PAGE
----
Why An Alliance With Pakistan Remains Worth Having

by Pejman Yousefzadeh on July 2, 2011

Do you want to tell me how I should be upset about the fact that the Pakistanis likely sheltered Osama bin Laden from us, instead of telling us that he was in their country, and helping us kill him earlier? Fine, go ahead and tell me; you won’t have much convincing to do, as I am already upset about that. Do you want to tell me that the Pakistanis have generally been unhelpful as allies in the effort to cripple and destroy al Qaeda, and the Taliban? Feel free to do so; you have facts on your side.

But if you choose to tell me that we ought to ditch the Pakistanis as allies, I am going to find a pair of white gloves, slap you across the face with them, and then invite you to choose pistols or sabers, and bring two of your best friends to meet two of mine at a field of honor, at dawn, where we will settle our differences one way or the other. Oh, fear not; I have no intention of protecting the honor of the Pakistani government, seeing as how it has so little. But I certainly will have no truck with an argument that suggests that the United States will benefit by ridding itself of an alliance with Pakistan–especially after I read articles like this one:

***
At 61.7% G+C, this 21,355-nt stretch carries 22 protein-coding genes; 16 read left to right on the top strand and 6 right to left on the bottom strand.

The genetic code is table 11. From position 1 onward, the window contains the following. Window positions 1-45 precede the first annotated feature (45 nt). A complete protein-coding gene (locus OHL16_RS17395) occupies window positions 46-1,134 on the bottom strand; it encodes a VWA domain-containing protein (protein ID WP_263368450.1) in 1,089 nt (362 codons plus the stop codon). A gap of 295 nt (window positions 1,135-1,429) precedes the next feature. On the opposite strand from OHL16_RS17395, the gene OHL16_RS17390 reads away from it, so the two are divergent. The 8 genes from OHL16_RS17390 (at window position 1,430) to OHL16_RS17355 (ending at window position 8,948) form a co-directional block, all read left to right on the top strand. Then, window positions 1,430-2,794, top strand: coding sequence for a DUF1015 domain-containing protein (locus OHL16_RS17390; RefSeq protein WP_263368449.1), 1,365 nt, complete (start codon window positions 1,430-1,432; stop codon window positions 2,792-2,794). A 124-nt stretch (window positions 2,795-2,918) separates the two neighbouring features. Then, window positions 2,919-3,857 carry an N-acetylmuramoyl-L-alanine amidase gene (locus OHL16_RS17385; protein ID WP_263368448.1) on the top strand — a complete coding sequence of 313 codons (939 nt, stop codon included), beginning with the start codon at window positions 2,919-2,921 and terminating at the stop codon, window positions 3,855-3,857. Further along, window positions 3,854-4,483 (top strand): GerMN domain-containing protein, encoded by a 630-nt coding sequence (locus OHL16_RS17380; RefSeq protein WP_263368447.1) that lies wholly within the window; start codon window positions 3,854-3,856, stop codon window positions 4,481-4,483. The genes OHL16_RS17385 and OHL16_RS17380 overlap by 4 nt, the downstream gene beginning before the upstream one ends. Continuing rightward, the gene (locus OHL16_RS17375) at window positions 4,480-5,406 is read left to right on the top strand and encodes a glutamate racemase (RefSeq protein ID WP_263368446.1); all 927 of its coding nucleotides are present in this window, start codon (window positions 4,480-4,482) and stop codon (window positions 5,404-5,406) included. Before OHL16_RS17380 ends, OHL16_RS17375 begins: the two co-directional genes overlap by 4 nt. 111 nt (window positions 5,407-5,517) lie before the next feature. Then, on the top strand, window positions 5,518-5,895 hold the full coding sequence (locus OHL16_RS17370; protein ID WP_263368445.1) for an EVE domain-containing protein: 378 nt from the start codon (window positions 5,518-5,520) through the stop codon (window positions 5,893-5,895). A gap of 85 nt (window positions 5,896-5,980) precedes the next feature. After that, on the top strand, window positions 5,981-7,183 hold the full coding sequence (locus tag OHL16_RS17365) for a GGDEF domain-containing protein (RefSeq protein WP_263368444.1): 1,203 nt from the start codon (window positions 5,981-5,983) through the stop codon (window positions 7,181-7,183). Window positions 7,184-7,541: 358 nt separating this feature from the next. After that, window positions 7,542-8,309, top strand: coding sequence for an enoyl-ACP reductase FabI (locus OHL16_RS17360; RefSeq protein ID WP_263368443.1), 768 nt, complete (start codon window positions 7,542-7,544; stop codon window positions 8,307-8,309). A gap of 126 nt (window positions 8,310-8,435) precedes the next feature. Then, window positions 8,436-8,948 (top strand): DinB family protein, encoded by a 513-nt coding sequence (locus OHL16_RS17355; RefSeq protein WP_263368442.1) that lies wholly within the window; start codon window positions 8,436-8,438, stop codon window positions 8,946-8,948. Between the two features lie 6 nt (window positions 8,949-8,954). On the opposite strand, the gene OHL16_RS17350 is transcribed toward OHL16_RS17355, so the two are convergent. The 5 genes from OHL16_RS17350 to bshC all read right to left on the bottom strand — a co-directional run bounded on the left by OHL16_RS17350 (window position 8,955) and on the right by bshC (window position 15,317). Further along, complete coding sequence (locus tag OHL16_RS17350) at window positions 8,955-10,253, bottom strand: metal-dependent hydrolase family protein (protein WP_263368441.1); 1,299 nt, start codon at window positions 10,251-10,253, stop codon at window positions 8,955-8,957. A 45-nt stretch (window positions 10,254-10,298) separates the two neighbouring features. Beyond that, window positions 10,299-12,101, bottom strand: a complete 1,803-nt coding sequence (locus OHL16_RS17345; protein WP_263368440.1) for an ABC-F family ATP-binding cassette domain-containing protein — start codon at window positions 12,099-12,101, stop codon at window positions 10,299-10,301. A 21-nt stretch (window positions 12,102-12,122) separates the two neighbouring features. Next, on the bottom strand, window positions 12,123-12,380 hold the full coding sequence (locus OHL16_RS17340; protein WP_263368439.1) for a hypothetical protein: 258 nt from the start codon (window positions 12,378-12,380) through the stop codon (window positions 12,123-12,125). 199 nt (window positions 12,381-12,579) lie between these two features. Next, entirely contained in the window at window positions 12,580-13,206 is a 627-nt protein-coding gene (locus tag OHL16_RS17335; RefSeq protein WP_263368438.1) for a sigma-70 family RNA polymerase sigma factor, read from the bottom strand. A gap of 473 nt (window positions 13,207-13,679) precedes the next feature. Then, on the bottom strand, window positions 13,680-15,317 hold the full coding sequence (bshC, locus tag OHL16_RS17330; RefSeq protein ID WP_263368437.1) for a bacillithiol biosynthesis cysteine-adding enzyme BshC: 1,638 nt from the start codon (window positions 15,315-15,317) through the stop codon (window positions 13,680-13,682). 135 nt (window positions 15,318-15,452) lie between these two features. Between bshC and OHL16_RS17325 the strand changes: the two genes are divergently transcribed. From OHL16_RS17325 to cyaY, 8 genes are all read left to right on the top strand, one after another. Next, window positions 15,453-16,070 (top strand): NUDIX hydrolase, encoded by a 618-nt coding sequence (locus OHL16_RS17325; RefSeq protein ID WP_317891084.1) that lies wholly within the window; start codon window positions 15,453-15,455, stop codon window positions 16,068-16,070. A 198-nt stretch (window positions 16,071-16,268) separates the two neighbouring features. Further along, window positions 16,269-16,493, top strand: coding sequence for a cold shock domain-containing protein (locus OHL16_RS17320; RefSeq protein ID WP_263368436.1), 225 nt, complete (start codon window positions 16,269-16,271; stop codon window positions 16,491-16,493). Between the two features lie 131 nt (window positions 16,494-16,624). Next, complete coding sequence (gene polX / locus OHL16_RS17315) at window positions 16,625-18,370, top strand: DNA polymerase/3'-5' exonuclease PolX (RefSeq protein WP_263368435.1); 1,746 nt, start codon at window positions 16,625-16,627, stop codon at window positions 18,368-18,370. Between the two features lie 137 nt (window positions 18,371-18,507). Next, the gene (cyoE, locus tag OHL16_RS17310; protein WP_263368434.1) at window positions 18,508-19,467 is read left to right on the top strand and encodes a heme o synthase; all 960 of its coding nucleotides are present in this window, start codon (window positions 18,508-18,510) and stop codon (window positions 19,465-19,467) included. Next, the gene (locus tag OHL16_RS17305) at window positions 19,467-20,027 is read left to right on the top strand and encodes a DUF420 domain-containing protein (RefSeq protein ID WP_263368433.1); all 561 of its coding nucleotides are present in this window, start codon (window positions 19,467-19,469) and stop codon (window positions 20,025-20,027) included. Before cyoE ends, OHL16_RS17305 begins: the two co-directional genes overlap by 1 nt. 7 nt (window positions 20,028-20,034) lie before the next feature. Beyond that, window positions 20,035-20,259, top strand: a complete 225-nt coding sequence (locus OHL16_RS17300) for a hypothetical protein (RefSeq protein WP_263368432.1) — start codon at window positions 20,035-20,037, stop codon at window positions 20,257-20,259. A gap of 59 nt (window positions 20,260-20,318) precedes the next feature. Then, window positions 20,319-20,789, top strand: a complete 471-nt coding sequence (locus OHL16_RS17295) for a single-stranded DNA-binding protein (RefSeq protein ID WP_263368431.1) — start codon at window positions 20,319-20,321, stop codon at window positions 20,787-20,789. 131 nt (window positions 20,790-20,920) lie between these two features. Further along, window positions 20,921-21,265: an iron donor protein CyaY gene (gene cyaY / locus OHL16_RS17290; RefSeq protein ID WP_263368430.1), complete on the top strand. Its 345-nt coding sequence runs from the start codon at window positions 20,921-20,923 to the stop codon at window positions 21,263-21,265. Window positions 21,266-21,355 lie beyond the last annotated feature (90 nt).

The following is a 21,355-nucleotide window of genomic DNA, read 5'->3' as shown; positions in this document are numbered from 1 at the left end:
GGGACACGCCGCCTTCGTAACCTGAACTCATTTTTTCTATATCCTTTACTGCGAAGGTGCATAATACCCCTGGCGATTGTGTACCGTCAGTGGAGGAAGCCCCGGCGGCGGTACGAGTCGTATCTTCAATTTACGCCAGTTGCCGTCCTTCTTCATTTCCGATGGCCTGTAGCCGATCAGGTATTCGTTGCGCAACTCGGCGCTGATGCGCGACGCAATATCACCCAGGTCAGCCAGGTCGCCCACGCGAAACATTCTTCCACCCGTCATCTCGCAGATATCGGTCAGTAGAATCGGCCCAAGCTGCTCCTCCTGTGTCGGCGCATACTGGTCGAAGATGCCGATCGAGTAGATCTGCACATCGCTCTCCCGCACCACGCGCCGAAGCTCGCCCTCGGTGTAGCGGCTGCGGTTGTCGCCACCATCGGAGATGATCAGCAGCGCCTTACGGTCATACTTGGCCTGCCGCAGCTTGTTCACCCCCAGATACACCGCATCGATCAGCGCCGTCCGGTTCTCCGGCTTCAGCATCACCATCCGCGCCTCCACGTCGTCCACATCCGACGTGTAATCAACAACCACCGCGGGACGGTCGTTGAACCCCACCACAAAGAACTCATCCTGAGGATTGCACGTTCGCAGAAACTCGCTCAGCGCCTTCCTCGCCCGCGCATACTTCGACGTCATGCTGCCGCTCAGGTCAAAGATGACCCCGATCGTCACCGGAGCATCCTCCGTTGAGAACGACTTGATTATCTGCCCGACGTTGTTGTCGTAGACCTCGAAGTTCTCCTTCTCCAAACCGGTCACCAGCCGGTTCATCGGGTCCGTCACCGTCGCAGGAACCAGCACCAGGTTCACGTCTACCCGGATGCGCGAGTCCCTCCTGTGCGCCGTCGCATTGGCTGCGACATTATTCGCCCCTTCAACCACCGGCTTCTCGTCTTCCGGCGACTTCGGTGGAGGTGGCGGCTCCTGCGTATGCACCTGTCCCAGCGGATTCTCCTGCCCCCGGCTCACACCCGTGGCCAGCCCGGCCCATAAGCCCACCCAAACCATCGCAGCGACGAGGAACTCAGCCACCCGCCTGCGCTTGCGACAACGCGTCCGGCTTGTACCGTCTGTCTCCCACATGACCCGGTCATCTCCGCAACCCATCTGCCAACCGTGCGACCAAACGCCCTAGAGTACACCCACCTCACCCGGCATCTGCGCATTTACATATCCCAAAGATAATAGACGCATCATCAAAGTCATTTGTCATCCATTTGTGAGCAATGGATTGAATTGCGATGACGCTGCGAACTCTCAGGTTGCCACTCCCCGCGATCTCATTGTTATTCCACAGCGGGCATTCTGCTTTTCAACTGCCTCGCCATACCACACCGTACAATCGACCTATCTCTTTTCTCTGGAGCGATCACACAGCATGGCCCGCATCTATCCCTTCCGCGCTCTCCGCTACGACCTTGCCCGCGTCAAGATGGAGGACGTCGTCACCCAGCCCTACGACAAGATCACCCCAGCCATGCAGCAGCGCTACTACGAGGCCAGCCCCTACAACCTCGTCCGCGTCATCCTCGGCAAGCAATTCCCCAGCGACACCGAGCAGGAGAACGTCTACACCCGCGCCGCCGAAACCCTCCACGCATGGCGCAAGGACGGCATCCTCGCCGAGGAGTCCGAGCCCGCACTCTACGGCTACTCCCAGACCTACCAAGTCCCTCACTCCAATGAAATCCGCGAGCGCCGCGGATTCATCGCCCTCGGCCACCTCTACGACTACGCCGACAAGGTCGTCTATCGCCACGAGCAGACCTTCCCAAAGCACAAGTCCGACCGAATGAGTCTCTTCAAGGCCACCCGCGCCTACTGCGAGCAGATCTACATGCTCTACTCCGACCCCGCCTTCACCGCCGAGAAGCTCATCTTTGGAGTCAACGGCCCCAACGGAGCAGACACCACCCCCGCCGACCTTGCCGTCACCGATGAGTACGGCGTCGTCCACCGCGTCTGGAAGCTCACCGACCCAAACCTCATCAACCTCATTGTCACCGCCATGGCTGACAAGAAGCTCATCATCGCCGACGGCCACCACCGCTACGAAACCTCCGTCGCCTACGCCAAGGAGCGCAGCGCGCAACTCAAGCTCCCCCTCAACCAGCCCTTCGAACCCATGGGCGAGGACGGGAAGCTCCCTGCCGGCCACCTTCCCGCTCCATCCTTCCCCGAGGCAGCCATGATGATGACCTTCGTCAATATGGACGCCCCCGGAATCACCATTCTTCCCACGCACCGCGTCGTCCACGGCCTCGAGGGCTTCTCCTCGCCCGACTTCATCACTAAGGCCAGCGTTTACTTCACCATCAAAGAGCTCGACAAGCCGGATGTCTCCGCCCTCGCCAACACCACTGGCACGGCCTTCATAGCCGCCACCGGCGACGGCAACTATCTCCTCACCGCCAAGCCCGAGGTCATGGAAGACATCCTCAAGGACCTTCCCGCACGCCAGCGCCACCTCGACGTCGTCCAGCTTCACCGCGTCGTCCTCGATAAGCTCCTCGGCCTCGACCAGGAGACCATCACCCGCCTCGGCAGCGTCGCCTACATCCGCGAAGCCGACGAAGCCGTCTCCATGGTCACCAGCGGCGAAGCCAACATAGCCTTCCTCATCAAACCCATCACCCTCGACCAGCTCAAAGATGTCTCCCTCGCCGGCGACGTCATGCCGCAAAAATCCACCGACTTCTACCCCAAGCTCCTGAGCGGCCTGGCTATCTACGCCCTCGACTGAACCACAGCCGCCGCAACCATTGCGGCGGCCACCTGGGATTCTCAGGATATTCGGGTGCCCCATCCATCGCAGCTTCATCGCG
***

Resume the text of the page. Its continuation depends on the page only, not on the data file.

It was a piece of intelligence worthy of what the Russians call the “tournament of shadows”, when the great powers of the era – London and St Petersburg – vied over central Asia more than a century ago. Then, maps and mavericks determined who held sway over a North-West Frontier that today has mutated into a battleground between ebbing US and surging Chinese influence. And the claim came from the top of the Indian military establishment.

Speaking in April, Lieutenant General K.T. Patnaik, the head of India’s northern command, maintained that Chinese soldiers were stationed on the highly volatile line of control that divides the disputed territory of Kashmir between India and Pakistan, the nuclear-armed rivals.